Morocco has benefited to the maximum from its geographical position and climate to gain an edge in the field of renewables, particularly solar energy.
Ifrane – In usual times, the prices of crude oil fluctuate. In extraordinary times, like those the international community is encountering due to the outbreak of COVID-19, the oil industry undergoes a severe shock. Supply is far exceeding demand because economic activity worldwide has slowed down.
Experts argue the pandemic can disrupt the progress of many countries in the renewable energy sector, depending on the length of confinement and lockdowns. However, policy-makers can still turn this challenge into an opportunity by providing enough stimulus.
In the Maghreb, Morocco’s renewable energy sector is resilient and will positively shape the post-pandemic region, especially because other Maghrebi countries like Algeria and Tunisia have also set strategies to uphold a smooth transition towards renewables.
Renewable energy: some context
Morocco’s pivot to renewable energy is not new. In the 1970s, King Hassan II announced a plan to enhance hydraulic security by constructing a remarkable number of dams across the kingdom. In 1999, the succession of King Mohammed VI to the throne gave impetus to other types of renewable energy, especially solar and wind.
In 2009, Morocco issued the National Energy Strategy (NES) to diversify the supply of energy under the motto of efficiency. Currently, Morocco aims to increase the share of renewables in its total power production capacity to 52% by 2030.
Three realities favor Morocco. First, its geographical location at the crossroads of the Mediterranean Sea and the Atlantic ocean creates the conditions for a Mediterranean climate with abundant solar irradiation, intense winds, hot summers, and humid winters. This diversity is suitable for renewable energies, particularly solar and wind.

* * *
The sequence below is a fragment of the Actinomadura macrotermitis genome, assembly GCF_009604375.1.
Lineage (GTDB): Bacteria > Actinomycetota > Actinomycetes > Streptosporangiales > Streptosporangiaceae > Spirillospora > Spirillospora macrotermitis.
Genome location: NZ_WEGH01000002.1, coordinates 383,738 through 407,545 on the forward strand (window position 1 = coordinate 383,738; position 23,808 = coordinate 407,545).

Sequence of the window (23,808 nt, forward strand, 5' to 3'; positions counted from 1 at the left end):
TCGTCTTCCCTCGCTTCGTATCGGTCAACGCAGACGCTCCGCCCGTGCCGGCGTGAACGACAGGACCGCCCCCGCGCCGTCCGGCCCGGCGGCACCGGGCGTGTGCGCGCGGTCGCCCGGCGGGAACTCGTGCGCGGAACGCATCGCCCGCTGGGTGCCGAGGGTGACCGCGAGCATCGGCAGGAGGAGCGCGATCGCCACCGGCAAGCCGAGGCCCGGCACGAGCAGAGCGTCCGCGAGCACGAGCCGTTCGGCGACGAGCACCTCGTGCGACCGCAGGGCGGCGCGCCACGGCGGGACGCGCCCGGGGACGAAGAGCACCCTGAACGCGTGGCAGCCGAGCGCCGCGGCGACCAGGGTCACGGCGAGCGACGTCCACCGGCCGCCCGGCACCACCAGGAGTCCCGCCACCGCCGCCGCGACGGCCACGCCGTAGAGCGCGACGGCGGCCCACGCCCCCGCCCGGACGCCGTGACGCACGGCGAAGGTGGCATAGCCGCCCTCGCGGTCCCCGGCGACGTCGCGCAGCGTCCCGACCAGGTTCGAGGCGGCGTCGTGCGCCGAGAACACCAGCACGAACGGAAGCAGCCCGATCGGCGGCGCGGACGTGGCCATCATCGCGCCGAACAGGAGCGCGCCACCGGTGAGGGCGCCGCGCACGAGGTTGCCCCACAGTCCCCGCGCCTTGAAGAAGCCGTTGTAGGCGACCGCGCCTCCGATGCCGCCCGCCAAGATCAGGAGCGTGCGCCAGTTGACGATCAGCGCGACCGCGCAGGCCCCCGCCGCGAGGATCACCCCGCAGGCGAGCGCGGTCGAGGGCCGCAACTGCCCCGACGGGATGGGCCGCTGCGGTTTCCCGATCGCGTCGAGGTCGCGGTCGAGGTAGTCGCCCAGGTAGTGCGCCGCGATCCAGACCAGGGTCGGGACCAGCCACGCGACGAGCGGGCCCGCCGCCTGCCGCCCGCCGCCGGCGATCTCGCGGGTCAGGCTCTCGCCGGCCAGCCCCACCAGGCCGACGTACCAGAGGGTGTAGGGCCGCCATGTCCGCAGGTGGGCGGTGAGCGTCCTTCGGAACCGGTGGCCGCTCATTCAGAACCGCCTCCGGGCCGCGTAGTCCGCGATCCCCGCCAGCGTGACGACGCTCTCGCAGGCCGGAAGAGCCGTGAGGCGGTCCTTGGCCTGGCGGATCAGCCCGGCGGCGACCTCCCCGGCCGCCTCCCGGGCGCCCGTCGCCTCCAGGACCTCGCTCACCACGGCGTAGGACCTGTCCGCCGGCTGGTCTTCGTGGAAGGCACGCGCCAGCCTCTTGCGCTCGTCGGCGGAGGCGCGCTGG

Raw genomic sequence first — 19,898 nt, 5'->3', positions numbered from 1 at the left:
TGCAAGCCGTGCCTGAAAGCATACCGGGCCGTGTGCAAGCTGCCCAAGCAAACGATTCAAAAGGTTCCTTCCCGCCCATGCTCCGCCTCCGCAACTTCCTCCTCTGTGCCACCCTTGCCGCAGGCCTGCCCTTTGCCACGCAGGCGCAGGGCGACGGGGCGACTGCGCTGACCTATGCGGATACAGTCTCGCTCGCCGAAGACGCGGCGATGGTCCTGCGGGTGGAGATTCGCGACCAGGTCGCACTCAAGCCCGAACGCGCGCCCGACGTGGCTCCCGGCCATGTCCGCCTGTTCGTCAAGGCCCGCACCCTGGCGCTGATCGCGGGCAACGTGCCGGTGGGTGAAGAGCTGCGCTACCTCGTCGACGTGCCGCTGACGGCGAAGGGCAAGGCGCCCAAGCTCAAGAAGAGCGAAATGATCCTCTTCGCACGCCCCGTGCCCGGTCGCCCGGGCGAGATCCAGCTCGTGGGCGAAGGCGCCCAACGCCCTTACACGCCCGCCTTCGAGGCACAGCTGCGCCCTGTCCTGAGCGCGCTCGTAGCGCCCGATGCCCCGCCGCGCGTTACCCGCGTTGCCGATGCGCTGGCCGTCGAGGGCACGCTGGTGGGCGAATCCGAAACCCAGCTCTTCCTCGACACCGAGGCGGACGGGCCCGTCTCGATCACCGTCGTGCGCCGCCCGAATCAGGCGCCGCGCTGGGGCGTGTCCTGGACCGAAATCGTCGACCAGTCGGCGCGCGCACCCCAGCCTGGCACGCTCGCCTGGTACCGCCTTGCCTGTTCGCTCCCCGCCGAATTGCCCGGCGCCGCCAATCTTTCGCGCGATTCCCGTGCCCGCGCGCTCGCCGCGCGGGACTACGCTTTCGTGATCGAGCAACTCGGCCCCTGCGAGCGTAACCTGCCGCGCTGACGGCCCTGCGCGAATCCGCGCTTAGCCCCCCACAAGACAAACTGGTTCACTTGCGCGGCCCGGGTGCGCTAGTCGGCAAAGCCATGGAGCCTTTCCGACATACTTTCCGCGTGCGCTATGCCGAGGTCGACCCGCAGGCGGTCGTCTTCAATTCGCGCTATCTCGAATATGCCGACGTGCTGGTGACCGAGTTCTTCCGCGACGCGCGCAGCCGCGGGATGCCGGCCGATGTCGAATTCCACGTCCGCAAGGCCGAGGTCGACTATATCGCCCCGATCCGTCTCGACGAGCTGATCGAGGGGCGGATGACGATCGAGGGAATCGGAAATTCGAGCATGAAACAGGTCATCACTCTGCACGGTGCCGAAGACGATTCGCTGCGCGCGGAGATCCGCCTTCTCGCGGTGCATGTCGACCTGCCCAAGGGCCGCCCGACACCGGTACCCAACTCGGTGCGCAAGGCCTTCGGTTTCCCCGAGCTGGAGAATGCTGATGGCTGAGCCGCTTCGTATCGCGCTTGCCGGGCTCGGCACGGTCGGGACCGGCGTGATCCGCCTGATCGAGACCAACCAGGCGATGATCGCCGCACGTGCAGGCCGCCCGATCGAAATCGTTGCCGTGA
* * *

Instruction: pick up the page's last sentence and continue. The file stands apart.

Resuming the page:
Moreover, Morocco is near Europe, with whom it shares mutual concerns about energy security. Morocco and Europe are united by ambitious plans to enhance grid connectivity at a time when energy needs are exponentially growing, and the abundance of solar irradiation in the Maghreb offers Morocco an edge.
Second, Morocco is a stable country. Its constitutional monarchy ensures resilience while allowing ad hoc maneuvers. In 2011, the Arab uprisings constituted a tipping point in the history of the Middle East and North Africa as protests overthrew autocrats and civil wars erupted in countries like Libya, Syria, and Yemen.
While Morocco faced many of the concerns that pushed other societies to explode, particularly unemployment and inequality, it did not become a theater of violent protests. This intriguing reality, is due to the fact a large segment of Moroccans support King Mohammed VI.
The abundance of political legitimacy set the floor for the enaction of hasty measures to preclude violent protests, such as the enaction of a new constitution, the promotion of the Justice and Development Party (PJD) to the government for the first time, and the implementation of economic reforms under the aegis of the International Monetary Fund.
With this ability to absorb shocks, Morocco has built a solid reputation that secures foreign investment and fosters a conducive environment for a resilient energy strategy.
Third, the foreign policy of Morocco towards Africa frames its national energy strategy. Since the ascension of King Mohammed VI to the throne, Morocco has embarked on a distinct foreign policy paradigm favoring Africa for economic, political, and security motives. This coincides with the need to adapt to a globalized world through the diversification of alliances and the expansion of institutional networks.